Why Farming and Science Make a Perfect Pair

Why Farming and Science Make a Perfect Pair

Not too long ago, Susan Brown, Professor of Plant Breeding and Genetics and Horticulture at Cornell University, took me around her fruit-breeding grounds in Geneva, NY. I was excited to see, hear, and taste the literal fruits of her work. But not before she showed me a large, handmade thank-you card that hung prominently in her office.


She said it was from a recent school group visit. The card was decorated brightly with hand-colored red apples and green leaves.

The inscription, Susan read to me with delight, says “You’re our favorite scientist.” There was something about the card and the word ‘scientist’ that struck me.

In my line of work, I never use that term to describe the folks in academia that I work with. Researcher? Sure. Expert? Sometimes. Professor? Yep.

But never scientist.


I’ve often wondered if it’s because I’ve somehow aligned the word ‘scientist’ with an image of a mad scientist with crazy hair and a white coat, hunched over some test tubes, cackling to himself.

But the term scientist is a vital word and one I hope to introduce more into my vernacular when it’s appropriate.

Most of what I write about is based in science and math. And, it’s important to link the vital role science has in the grape, tree fruit, berry, and nut industries.

Without science, there would be no new varieties, no dwarfing rootstocks. Without science, there would be no technological advances such as automation. Without science, there would be no new chemistries or IPM best practices to tackle the challenges of invasive pests.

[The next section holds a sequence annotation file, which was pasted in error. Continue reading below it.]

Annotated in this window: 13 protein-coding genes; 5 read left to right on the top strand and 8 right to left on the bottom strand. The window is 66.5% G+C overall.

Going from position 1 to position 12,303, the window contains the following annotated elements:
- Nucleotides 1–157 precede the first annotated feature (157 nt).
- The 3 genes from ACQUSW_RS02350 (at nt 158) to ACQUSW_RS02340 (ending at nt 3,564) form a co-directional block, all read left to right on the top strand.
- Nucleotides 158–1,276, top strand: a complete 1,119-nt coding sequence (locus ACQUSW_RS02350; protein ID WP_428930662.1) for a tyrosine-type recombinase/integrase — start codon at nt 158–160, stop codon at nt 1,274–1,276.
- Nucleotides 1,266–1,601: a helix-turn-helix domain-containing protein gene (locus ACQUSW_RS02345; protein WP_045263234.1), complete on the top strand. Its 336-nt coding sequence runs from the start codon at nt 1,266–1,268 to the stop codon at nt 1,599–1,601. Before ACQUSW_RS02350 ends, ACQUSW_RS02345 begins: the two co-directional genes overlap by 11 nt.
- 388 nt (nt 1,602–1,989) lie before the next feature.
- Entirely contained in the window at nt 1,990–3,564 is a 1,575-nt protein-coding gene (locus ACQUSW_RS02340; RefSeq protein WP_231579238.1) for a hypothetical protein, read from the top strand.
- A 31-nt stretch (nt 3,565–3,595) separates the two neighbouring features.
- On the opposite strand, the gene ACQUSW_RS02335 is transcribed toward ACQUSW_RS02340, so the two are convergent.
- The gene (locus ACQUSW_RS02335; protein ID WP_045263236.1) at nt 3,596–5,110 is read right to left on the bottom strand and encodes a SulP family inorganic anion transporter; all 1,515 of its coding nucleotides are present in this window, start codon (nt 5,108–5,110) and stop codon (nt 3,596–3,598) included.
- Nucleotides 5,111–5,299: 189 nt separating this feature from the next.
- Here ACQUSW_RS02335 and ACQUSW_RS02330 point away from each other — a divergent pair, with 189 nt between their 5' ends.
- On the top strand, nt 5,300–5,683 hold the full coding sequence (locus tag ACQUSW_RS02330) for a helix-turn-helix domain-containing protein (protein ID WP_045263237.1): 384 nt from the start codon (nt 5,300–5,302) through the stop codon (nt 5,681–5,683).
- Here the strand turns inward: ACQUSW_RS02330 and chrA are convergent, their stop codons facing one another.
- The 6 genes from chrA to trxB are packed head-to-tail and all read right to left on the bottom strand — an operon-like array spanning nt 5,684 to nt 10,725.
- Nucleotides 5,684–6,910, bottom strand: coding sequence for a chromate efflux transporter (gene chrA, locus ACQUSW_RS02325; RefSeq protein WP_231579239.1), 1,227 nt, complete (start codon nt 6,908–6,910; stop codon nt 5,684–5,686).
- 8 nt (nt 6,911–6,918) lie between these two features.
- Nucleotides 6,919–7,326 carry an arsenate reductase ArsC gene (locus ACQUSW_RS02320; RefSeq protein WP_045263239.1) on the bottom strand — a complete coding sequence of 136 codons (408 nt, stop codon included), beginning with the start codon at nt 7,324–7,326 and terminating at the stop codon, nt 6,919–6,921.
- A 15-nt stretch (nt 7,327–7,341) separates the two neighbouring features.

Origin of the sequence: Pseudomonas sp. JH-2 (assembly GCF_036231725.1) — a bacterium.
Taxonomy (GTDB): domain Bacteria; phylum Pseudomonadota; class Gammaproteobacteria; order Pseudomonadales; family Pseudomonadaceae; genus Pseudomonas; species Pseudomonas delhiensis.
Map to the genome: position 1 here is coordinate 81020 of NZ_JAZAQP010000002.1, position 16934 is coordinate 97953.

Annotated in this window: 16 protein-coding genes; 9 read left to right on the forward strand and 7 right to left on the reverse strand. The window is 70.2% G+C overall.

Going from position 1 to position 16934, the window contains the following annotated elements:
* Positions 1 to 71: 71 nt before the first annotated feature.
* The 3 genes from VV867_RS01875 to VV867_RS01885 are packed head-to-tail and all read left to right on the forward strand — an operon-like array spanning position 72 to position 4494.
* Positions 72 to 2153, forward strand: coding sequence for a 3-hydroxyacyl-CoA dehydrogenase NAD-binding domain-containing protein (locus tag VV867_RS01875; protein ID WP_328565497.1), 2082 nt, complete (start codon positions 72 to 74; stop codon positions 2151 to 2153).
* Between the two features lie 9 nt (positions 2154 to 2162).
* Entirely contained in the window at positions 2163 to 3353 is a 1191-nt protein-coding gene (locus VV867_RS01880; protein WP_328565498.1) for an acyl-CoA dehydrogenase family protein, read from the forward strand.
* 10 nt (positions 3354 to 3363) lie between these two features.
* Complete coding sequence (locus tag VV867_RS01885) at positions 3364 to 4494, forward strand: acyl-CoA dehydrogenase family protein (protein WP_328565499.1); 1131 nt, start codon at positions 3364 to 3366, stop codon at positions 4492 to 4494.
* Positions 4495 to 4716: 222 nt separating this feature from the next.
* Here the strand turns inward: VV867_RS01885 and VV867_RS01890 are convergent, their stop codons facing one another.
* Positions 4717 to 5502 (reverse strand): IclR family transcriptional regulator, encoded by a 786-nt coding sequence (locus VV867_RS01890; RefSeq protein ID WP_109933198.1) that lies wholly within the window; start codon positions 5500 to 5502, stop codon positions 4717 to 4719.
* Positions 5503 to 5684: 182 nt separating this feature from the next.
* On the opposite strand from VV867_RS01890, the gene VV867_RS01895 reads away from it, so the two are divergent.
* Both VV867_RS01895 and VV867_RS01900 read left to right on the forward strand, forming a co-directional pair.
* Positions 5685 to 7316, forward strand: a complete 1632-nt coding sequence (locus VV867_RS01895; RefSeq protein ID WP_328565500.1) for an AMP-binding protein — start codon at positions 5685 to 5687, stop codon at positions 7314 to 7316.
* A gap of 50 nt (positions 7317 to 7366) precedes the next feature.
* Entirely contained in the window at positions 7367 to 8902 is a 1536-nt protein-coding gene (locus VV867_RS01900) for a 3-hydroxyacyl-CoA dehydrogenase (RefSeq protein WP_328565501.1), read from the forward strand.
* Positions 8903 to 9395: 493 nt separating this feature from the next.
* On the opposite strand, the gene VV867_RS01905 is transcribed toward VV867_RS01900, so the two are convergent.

I’m preaching to the choir. If you’re going to meetings and you’re reading our magazine, there’s no doubt you understand and appreciate the vital role science has on your farm.

This column hits your inbox at the close of another year and the end of another growing season. So, thank you for riding along with us as we try to provide the best information we can.

And, since I’m in a thankful mood, I’d like to recognize some vital folks who help us along the way. There are so many researchers, professors, Extension agents, and experts whose names have appeared in this magazine over the course of 2018, and more to come next year.

To all of you who have helped convey the importance of science this year, thank you. Thank you for being a source of data and analysis, and sometimes a columnist or contributing writer! Without your help our magazine would not be the same.

To all of you, I just want to say … You’re our favorite scientists.

Thank you and have a happy 2019!